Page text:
Viva Honduras

Published 5:00 am Friday, July 28, 2017

Viva Honduras

Honduran children visit the Rosa Adelina mission center, where a team from Panola County worked last week.
Photos by Malcolm Morehead

Anthony Dean, pastor of Goodwill Church of God, preaches, with interpretation by Honduran pastor Victor Lopez.

By Rita Howell
An annual trek last week into the mountains of Honduras took a group of Panola Countians into familiar territory where they’ve traveled for years, to a mission complex, the Rosa Adelina Assistance Center, near the village of Yamaranguila.
They’d been anticipated by villagers who eagerly lined up at the gate each morning, knowing they’d have a rare opportunity to be seen by doctors and dentists, and for Bible School classes for the children.

Olivia Dean passes a bag of food and a Bible to a guest at the Rosa Adelina Center last week. Each family received a bag of rice, a bag of beans and a sack of sugar. The mission team also distributed 571 Spanish-language Bibles.

Some people walked for nearly 25 miles one way to get assistance.
In all, the mission team, made up of 13 North Mississippians and 15 Hondurans, saw 900 medical patients and dispensed 2,700 prescriptions from a pharmacy organized by Erik Broome of Batesville.
Dentist Andy Garrott, who has led teams to Honduras for more than 30 years, extracted 248 problem teeth. He was assisted by Randy Willis of Batesville and John Owens of Olive Branch.
Pediatric dentists Lilia Larios, Jose Rodriguez and Gloria Corea provided preventive treatments to about 150 young patients.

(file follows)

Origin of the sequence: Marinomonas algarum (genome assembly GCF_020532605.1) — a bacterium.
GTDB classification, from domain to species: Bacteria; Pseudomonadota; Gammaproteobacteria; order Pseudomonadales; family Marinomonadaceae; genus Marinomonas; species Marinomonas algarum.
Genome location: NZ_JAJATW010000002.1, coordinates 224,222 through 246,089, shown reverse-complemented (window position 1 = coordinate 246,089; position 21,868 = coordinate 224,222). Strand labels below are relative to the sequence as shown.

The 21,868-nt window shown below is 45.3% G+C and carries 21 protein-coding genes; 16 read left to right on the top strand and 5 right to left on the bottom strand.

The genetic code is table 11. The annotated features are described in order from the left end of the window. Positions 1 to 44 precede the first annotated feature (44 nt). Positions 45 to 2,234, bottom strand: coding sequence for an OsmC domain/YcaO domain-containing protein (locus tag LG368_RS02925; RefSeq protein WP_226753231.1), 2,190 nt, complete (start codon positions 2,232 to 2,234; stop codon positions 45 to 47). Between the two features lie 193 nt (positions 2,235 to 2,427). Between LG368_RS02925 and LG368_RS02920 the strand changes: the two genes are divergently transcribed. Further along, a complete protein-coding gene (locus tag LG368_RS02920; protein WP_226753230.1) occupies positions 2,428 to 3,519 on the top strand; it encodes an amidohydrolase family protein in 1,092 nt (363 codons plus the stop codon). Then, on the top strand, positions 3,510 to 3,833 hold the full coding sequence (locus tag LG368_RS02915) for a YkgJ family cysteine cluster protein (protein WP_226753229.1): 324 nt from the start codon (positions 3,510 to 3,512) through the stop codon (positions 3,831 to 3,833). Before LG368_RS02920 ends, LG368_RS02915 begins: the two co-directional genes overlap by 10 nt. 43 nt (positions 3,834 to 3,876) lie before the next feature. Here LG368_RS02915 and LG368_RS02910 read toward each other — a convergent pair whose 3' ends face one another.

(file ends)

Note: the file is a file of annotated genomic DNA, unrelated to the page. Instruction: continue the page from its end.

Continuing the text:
The team distributed a ton each of beans, rice and sugar, so every family left the complex with a bag of food.

Dr. Andy Garrott greets a Honduran child.

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Anthony Dean, pastor of Goodwill Church of God at Locke Station, had found on his first trip last year that the Honduran children are fond of a crunchy, cinnamon-dusted American cereal. So he brought a giant-size bag in his suitcase…and a box of snack-size plastic bags. By the end of the week the supply was exhausted, but many kids had been delighted to take a bag of his cereal.
Dean’s daughter, Olivia, 14, and friend Gini Helton, 17, operated a make-shift hair salon one day, offering haircuts for boys and a shampoo and braid for girls. At intervals Olivia and Gini provided manicures, too, with choices of green, blue and pink nail polish for their young clients.
Meanwhile, Bible School classes were directed by Cindy McCurdy of Pope, who makes the trip each year with her husband, Jim, and son, Ryan, who just graduated from South Panola High School.
While Cindy was busy with the children’s program which served 341 kids, Jim and Ryan did maintenance chores all week.
Honduran pastor Victor Lopez and his wife, Wendy, were there to translate for Anthony Dean and Southaven pastor Richard Chambliss when they preached. The pastors reported 106 professions of faith.
The team delivered 450 meals to inmates in a regional prison, and spent the day sharing the gospel with the prisoners. Garrott removed 133 teeth there.
Photographer Malcolm Morehead captured hundreds of images to be used to share the mission with friends and supporters back home.
The Mississippi team was made up of members of nine different churches and five denominations.
Support was provided by Batesville First United Methodist Church and the FUMC Wesleyan Class; Batesville First Baptist Church and the Fruit of the Spirit Class; Pope Baptist Church; Curtis Union Church; Batesville Presbyterian Church; Goodwill Church of God; Immanuel Baptist Church; Goodway Pentecostal Church, Harvest of Faith Church in Southaven, and Renewal Church in Memphis.